Tuesday, September 27, 2011

Our Other Field Trip

The year that I toured the downtown Toledo studios of WTOL-TV with my high school classmates was also the year that we went out and looked at WTOL's transmission tower.

It may have been the same day, but I don't think so. It was the same *kind* of day, though - neither very sunny nor very cloudy nor very hot or cold. Jacket weather, I suppose, under brain deadening milky white skies. Probably in the spring of 1976, if I had to guess. But I don't have to, do I? Thank goodness 'cause I'm really not in much of a guessing mood.

WTOL's transmission tower was way out in Oregon, a sparsely populated area east of the city that was known for its oil refineries and train tracks. Every Toledoan knew it was there, but very few ever seemed to think much about it - which seemed to be fine with the local residents.

As you might have guessed (if you happen to be in a guessing mood), there wasn't much to see. You had the tower and you had a large metal shack at the base and that was about it. They let us into the shack. They did not let us climb the tower. Not that I would have but it would have been nice to have been asked.

The tower was some 900 feet tall - high enough for its signal to reach about 40 miles before the curvature of the earth pushed TV viewers into someone else's broadcast area.

The shack was manned by a single guy less than 6' tall and somewhat scruffy looking. His voice barely filled the shack as he talked. I was struck by the fact that WTOL-TV's news broadcasts were utterly at the mercy of a man who would never be allowed to broadcast the news himself.

I can't remember much of what he had to say. I suppose he spouted the usual statistics about wattage and power consumption that no one ever really gives a shit about but everyone duly pretends to take in. My ears perked up, though, when he went off on a short digression about how odd it was to be there at night. Egged on by a question from one of my classmates, he admitted that he didn't much like being out there all alone at the bottom of a 900 foot metal tower in the middle of a big flat field at three in the morning with storms raging all around him. "Things can get pretty... strange," he told us in a quivering voice as his eyes glazed over. It was a moment that left me wondering how many months it might have been since he'd had a vacation.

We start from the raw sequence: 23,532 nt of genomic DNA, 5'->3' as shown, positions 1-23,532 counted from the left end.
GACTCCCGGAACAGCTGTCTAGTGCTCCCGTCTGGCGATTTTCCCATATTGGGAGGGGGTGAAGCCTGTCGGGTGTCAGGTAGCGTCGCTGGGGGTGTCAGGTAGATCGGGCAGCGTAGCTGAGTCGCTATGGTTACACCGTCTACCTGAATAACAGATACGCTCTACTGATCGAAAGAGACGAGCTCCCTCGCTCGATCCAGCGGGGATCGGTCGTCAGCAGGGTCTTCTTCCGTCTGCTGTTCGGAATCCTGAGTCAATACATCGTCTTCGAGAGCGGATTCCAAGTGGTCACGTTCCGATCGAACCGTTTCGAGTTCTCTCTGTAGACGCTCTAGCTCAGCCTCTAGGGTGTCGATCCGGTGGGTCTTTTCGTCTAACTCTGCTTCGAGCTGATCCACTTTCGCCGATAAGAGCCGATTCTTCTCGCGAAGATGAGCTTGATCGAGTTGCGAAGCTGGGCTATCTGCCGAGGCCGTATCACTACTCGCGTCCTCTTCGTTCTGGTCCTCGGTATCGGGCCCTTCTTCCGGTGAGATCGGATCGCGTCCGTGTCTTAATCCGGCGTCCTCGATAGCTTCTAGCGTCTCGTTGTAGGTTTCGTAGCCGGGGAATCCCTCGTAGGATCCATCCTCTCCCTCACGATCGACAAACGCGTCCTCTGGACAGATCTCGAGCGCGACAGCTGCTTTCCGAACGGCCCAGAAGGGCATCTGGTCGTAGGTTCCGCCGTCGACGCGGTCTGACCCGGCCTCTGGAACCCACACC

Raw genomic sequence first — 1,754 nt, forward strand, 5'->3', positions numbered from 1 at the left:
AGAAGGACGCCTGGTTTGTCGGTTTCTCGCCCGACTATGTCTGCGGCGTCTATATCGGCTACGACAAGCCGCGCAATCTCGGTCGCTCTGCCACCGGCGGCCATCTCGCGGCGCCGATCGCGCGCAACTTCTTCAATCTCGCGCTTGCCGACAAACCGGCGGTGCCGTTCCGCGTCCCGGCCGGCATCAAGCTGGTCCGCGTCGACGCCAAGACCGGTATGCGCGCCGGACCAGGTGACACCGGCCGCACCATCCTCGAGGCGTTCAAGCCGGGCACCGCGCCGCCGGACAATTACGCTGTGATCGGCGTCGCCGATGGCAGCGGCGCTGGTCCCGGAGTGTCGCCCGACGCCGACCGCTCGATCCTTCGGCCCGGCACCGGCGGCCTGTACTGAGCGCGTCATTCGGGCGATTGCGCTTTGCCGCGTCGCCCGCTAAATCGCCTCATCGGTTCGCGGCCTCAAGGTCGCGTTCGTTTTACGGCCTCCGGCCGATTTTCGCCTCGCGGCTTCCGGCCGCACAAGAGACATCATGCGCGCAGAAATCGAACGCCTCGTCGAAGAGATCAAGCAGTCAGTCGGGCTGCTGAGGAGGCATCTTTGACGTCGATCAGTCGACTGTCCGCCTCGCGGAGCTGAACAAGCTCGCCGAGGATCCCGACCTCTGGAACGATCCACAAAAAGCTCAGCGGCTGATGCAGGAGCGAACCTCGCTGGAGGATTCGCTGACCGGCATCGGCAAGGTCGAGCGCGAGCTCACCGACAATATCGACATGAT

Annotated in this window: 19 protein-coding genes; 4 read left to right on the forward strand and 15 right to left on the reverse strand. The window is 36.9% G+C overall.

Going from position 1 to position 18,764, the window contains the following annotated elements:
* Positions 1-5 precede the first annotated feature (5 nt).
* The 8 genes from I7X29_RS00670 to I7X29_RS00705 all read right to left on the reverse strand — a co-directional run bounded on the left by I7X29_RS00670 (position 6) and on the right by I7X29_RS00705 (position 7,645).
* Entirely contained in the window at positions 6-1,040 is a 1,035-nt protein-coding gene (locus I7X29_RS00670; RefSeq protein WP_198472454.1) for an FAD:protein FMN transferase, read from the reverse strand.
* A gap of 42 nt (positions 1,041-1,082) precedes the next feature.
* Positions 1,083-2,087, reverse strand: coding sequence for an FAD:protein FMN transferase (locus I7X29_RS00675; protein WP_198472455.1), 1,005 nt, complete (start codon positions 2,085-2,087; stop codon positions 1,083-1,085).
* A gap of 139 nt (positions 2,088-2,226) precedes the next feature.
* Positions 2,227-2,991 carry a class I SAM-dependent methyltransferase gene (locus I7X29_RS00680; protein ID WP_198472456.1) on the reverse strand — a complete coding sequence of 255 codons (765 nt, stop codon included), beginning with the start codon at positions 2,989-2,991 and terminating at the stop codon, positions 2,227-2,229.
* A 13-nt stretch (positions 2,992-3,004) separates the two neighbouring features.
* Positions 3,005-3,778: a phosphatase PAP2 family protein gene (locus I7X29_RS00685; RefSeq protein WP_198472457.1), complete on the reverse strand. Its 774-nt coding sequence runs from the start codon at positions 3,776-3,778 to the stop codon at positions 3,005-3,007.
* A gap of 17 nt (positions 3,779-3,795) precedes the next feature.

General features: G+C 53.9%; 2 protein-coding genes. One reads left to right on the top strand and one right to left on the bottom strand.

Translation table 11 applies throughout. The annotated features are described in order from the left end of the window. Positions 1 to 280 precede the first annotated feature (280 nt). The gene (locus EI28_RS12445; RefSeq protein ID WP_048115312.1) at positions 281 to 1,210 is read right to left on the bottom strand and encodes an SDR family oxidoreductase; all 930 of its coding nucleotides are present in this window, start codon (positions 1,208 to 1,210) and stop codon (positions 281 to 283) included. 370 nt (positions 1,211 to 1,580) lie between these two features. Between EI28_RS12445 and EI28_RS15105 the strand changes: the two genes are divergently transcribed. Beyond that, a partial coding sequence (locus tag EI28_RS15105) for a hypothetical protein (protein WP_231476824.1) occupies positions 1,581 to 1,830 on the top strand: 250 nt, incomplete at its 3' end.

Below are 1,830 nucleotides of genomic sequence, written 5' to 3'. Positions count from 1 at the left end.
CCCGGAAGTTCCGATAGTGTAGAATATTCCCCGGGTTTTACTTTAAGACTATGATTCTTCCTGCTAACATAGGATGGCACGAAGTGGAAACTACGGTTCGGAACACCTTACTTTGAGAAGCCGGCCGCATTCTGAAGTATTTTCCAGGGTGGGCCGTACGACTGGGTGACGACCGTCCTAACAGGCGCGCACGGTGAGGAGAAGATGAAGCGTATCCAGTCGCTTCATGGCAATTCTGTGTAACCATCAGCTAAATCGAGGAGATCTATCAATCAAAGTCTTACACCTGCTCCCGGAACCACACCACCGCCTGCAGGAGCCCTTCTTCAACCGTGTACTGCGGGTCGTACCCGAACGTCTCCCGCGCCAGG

"So, how's your reception here?" I asked. Yeah, I was trying to be a smartass but after spending most of my life fiddling with the rabbit ears on top of my set in a usually unsuccessful attempt to get a decent picture, I felt more than entitled.

"Not very good," he unexpectedly revealed. Apparently the signal was too strong. Or maybe all the metal of the tower that stood between his little monitor and the beam at the top tended to ground things out. I think he said he had cable. Ha! Sometimes stupid questions really are the best.

The only other thing I remember about our trip was that his shack contained the biggest glowing vacuum tube I've ever seen in my life. I bet it was a yard high. Besides serving as a critical part of transmitting operations I bet it also kept that shack nice and cozy on even the coldest winter nights.

I think they kept a spare there, too - just in case things *really* got crazy during some three-in-the-morning storm.

So, that's my Visit to the Transmitter story.

What's yours?

1 comment:

  1. I'm surprised at the shape of the tower in your picture. When I was in Ohio it seemed like every microwave tower was tapered at the bottom so it could break off cleanly in the event of a collision with a vehicle.
    I remember visiting a field containing our local AM station's antenna. The broadcast shack was also in the field and was the only thing the antenna could have hit if it fell.
    I did go inside the broadcast shack a few times, but the time I want to write about now is when I turned 12 and got walkie-talkies as a present. My friend and I went out marauding, trying to find the maximum reception distance of the walkie-talkies. We went to the AM station field because it offered the longest line of sight in the neighborhood. It turned out we couldn't hear each other on the walkie-talkies because the AM signal overwhelmed the circuits.
    Not only could the walkie-talkies not tune out the station signal, but when we got close enough to the antenna we even heard the deejay when we pressed the talk button, which normally silenced the speaker to avoid feedback.
    If I ever get leukemia I will blame the time spent in that field.